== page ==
The China Law Blog stresses the importance of establishing an NDA before any discussions happen and taking special precautions when entering the Chinese market. A belated or poorly structured NDA can be worse than having no protection at all.
The other high risk group is, obviously, your competitors. Any negotiations—be they for a license, joint venture or acquisition—should follow both an NDA and patent application.
Now that you know who you’re dealing with, the next question is, “What are the most important elements of NDA?”
There’s no such thing as a single NDA—each company seems to use its own format, so we need to understand potential pitfalls.
Elements of an NDA
1.) One-way or two-way
The choice between one-way or two-way NDA is self-explanatory—will confidential information be divulged by only one party or by both
2.) Definition of confidential information
This covers the definition of what is to be kept confidential—includes the material that you will be disclosing (described in broad terms to give it a label) and may include the fact that you are entering confidential discussions. As well as prohibiting the recipient from disclosing any confidential information it receives, the NDA should also make it clear that the recipient may not use the information for any purpose other than the intended one (covered in “point c” below).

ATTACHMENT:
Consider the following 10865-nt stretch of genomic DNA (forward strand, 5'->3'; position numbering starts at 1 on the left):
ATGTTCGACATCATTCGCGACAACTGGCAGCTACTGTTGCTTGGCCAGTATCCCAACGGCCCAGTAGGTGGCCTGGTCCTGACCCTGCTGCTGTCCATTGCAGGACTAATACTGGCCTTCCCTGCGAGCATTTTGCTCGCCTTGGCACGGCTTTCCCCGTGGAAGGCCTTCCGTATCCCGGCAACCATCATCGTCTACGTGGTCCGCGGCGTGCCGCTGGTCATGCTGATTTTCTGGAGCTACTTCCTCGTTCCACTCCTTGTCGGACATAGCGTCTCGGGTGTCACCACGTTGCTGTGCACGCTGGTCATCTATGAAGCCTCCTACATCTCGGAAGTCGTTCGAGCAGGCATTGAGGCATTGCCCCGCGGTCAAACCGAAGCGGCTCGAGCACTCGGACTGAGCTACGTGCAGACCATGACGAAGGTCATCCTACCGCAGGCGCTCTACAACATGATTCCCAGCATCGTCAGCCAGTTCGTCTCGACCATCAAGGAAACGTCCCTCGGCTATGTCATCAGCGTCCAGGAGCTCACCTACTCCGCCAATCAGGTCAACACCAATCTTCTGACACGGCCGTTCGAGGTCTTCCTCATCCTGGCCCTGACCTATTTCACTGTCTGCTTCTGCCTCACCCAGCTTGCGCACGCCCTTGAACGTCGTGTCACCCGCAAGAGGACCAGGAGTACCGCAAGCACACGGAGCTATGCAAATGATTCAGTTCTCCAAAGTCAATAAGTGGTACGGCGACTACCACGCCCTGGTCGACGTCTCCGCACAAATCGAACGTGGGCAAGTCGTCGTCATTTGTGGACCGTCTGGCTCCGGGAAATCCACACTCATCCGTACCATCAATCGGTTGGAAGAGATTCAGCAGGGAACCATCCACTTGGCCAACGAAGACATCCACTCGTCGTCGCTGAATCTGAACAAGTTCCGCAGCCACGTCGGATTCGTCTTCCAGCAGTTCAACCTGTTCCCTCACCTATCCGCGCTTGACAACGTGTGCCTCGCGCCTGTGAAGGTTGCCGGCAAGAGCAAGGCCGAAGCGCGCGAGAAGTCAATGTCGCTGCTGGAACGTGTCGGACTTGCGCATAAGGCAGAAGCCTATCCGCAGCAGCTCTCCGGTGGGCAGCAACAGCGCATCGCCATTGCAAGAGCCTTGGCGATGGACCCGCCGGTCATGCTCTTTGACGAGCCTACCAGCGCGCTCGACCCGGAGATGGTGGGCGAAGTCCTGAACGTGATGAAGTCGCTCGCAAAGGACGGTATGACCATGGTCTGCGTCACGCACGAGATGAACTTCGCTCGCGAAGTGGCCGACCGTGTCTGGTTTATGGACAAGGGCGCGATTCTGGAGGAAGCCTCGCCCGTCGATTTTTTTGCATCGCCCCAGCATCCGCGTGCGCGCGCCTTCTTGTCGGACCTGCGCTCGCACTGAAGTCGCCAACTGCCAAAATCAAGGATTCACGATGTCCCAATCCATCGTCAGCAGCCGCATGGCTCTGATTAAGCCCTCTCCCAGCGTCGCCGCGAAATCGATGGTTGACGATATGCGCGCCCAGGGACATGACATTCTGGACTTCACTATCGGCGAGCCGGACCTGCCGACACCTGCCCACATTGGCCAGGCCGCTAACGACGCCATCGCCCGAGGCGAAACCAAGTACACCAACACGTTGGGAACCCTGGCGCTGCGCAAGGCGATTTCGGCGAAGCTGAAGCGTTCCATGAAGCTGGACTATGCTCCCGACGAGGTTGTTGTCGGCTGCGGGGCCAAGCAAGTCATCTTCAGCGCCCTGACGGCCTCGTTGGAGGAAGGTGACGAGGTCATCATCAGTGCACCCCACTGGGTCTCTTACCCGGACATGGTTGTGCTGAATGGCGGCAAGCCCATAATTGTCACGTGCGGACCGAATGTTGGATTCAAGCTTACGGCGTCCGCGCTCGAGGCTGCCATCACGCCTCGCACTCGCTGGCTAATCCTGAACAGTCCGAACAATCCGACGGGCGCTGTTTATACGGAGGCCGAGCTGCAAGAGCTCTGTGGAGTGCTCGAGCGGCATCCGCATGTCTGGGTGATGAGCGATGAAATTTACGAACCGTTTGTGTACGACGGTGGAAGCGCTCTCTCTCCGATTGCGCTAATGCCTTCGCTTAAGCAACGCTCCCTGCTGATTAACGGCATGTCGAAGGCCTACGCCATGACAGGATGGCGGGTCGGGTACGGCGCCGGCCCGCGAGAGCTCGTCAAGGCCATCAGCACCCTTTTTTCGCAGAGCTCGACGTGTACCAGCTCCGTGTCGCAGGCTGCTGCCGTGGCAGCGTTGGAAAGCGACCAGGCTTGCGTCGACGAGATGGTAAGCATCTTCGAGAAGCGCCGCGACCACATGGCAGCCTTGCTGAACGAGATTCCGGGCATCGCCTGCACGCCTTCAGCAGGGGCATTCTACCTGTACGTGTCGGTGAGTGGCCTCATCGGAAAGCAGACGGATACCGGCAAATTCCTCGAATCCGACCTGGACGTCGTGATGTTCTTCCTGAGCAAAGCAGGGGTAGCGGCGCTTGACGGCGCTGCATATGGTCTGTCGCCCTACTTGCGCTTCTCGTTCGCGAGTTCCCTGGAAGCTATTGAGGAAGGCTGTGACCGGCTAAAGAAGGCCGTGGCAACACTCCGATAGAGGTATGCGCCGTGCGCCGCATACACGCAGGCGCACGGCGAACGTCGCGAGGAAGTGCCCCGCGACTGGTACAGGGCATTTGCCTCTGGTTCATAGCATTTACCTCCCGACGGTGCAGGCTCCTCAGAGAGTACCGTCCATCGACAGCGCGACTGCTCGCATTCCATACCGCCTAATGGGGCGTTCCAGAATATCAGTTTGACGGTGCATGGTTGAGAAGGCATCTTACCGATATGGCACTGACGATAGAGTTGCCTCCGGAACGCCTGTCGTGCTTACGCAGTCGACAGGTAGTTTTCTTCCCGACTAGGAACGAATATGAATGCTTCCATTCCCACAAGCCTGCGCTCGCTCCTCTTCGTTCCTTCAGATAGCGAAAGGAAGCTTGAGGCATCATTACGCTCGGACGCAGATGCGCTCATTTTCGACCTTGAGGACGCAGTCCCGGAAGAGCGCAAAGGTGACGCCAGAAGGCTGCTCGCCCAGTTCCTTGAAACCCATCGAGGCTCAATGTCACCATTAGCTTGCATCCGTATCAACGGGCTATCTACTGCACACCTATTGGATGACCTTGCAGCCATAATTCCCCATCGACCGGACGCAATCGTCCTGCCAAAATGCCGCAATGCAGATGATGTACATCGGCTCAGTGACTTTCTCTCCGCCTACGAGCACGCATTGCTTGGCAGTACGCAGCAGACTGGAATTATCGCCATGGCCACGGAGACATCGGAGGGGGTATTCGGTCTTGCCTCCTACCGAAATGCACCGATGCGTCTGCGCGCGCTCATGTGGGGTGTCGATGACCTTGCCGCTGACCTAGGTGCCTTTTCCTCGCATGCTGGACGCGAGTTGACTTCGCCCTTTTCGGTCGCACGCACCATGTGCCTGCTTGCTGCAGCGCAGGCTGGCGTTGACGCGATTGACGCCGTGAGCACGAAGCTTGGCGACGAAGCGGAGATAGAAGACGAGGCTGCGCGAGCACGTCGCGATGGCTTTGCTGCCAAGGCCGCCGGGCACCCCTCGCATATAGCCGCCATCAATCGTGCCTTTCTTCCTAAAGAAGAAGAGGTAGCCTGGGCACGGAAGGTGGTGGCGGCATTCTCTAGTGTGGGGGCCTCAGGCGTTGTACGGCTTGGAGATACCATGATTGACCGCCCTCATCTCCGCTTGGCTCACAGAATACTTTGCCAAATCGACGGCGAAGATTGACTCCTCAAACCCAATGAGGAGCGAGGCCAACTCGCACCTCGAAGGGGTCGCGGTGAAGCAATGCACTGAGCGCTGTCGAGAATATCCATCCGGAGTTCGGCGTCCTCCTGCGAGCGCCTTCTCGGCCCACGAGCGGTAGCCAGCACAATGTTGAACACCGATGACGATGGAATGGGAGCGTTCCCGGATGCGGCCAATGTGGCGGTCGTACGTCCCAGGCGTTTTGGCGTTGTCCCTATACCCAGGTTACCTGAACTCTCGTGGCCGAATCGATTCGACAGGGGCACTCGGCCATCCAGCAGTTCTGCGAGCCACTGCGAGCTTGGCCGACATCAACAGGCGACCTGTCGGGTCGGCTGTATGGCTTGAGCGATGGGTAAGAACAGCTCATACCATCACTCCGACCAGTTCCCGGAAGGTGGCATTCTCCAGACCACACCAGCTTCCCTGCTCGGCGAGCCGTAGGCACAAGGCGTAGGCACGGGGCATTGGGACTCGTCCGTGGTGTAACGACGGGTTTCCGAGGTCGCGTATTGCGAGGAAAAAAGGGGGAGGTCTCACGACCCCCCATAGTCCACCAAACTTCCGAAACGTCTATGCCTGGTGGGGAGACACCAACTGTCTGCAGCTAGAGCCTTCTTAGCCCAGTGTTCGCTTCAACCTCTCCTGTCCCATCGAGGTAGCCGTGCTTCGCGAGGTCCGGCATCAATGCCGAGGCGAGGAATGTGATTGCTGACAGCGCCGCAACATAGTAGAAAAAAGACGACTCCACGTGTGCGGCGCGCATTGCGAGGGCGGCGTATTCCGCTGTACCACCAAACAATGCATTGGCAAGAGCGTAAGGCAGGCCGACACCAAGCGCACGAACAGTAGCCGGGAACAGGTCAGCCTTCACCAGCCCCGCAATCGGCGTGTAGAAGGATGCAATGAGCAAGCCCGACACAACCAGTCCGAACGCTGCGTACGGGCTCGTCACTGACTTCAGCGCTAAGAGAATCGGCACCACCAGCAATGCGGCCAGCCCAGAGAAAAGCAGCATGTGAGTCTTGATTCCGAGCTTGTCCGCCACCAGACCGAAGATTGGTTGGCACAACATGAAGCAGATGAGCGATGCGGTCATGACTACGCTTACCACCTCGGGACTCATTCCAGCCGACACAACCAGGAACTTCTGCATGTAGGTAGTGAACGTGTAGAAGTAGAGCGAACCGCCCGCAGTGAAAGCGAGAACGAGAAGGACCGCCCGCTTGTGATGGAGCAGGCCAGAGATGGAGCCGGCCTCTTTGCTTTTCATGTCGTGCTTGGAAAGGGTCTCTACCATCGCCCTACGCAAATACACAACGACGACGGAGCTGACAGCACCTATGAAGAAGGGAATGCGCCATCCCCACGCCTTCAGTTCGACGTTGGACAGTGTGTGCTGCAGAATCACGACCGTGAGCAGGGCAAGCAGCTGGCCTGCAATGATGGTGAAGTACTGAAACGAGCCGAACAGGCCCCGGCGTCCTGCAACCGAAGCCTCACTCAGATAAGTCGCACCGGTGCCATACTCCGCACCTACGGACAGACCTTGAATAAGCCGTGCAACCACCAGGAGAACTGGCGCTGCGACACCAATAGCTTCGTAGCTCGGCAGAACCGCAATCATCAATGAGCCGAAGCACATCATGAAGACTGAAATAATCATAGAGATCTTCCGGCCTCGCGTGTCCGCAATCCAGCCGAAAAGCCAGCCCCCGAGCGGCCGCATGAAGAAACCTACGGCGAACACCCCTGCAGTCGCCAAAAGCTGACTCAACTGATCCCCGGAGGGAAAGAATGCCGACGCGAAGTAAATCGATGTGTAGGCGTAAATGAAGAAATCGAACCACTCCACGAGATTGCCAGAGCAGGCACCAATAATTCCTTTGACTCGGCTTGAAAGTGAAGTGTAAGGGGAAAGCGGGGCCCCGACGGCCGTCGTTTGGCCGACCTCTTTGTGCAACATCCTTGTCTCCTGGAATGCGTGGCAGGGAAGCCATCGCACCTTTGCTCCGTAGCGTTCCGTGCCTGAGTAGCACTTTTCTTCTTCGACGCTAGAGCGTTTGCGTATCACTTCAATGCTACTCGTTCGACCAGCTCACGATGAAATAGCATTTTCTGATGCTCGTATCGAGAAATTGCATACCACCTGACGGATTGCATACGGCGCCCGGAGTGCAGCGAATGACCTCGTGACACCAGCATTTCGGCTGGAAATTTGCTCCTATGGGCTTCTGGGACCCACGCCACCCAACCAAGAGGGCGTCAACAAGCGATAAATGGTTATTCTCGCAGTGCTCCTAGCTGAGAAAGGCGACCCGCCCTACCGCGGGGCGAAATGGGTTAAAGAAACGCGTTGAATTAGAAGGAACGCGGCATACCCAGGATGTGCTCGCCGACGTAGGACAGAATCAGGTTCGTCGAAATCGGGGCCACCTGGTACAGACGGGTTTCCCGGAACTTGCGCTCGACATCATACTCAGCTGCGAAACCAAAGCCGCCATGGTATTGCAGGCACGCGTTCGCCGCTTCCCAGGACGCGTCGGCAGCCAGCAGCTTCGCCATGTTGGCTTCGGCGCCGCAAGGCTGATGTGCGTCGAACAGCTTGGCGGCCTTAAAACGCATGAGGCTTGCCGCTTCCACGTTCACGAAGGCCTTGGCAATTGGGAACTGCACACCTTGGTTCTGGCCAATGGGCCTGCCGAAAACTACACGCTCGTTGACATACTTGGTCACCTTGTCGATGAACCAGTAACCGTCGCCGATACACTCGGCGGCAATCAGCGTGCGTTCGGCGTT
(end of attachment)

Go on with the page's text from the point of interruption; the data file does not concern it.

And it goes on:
3.) Purpose of the disclosure
The purpose relates to the “why” of the discussion—i.e. why are you disclosing the information? Typically, it’s to allow the other side to evaluate the material and determine whether to enter a longer-term relationship.
Often, the timeline is only partially addressed. There should be a duration for the contract as well as a duration for the confidentiality. For how long will any disclosure between the parties be subject to the NDA? For how long must the recipient keep the information confidential, once it has been disclosed?